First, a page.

Nevertheless, Terry did have a down season last year, and Anderson is more than good enough to get minutes in the NBA with any second unit, including Brooklyn’s. Anderson is the type of player that never met a shot he did not like, but he can score, and showed that tonight. While Terry is going to get minutes with the Nets, Anderson made his case tonight that he deserves to either cut into Terry’s minutes, cut into Livingston’s (with Terry playing some point guard), or cut into Reggie Evans’ or Mirza Teletovic’s minutes by playing some small forward with the Nets using Kirilenko at the 4 (instead of Reggie or Mirza). At the very least Anderson should prove to be a luxury in the event of injuries, and in the event of resting starters, and he showed that tonight.

Backup Power Forward: Reggie Evans or Mirza Teletovic

One hope when the Nets hired Kidd: that he would not shun Teletovic (and MarShon Brooks before the big trade) from developmental opportunities off the Nets’ bench. Nevertheless, Kidd went with Evans tonight as his apparent presumptive backup power forward behind Garnett. While the minutes distribution was close, Kidd’s rotation was obviously expansive given this was a preseason game, and most of Teletovic’s minutes came with Kidd’s third string and training camp invitees, while Evans played with our more regular bench players. Evans cannot score but provides rebounding and intensity, while Mirza provides more prolific outside shooting. While Teletovic sometimes looks solely to force his three point shot when he should instead look to create offense and show his skills (unless the three is open: then he should launch it), Teletovic looked better than he did last preseason in his inaugural performance, and looked closer to unseating Evans than Taylor did to unseating Livingston. While Teletovic is third on the depth chart like last year, it appears he actually has a chance to upgrade that status this go round, and it will be incumbent on him to continue to work sot that he can make that happen. Teletovic posted strong rebounding numbers, and if he can play competent defense, that will enable him to make a strong case for minutes.

Other Notes From Tonight’s Game: 

Andray Blatche is undoubtedly talented, and played hard tonight: he took charges and did not lay down defensively the way he did in game 7 last season. That was encouraging to see, and the hope is that Garnett and Kidd have been a positive influence. However, at points Blatche attempted to force his offense and break the Nets’ flow on that end. Given his history with the Wizards, that is understandable, but Blatche needs to make sure that he does not make that a habit going forward, especially against other teams. Blatche had a good game, but could have had a great one.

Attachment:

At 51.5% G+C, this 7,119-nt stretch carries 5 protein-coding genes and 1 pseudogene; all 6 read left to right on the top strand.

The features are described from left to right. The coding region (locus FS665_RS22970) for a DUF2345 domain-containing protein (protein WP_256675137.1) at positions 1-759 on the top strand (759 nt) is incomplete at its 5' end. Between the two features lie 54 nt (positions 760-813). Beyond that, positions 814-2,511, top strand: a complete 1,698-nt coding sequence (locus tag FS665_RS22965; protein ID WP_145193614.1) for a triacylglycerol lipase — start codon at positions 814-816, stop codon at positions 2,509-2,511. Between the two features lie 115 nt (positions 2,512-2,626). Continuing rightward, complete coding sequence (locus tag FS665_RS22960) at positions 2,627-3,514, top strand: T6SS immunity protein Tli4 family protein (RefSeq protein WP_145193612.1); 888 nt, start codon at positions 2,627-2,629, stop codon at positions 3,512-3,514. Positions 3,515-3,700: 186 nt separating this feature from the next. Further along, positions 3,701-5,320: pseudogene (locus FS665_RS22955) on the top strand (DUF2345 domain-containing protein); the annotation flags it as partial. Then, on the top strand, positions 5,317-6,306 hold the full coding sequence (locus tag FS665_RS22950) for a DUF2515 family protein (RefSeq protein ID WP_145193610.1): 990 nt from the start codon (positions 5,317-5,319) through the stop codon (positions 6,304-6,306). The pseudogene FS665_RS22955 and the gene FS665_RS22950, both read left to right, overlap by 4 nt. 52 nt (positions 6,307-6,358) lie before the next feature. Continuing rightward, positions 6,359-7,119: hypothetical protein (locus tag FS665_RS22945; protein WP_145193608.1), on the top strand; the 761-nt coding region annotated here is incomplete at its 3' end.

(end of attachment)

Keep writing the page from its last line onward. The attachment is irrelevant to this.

24 turnovers is way too many. This was just the first preseason game, and the Nets starting point guard in Deron Williams did not play, but the Nets will obviously have to trim that number in November.

Mason Plumlee had a solid first preseason game, his foul shooting notwithstanding. Plumlee is obviously raw, but runs the floor and plays with energy. He has a wiry frame as expected for a rookie in training camp, something Kevin Seraphin exposed on the block tonight. Per King, Plumlee will likely spend a good amount of time in the D-League this season as the Nets have 5 bigs ahead of him, and while there he will be working on building his frame. Plumlee is an interesting piece going forward if he can improve his free throw shooting and get a little stronger because he runs the floor, plays hard, and can rebound the basketball.

The training camp invitees looked good tonight. Chris Johnson was a solid piece in Memphis last season and played well tonight, as did Jorge Gutierrez. While no camp invite stands a material chance of making the roster, as the Nets go forward with limited cap flexibility for three years, they will rely on cheaply signed players to perform, and to see King’s camp picks perform well was encouraging in that regard.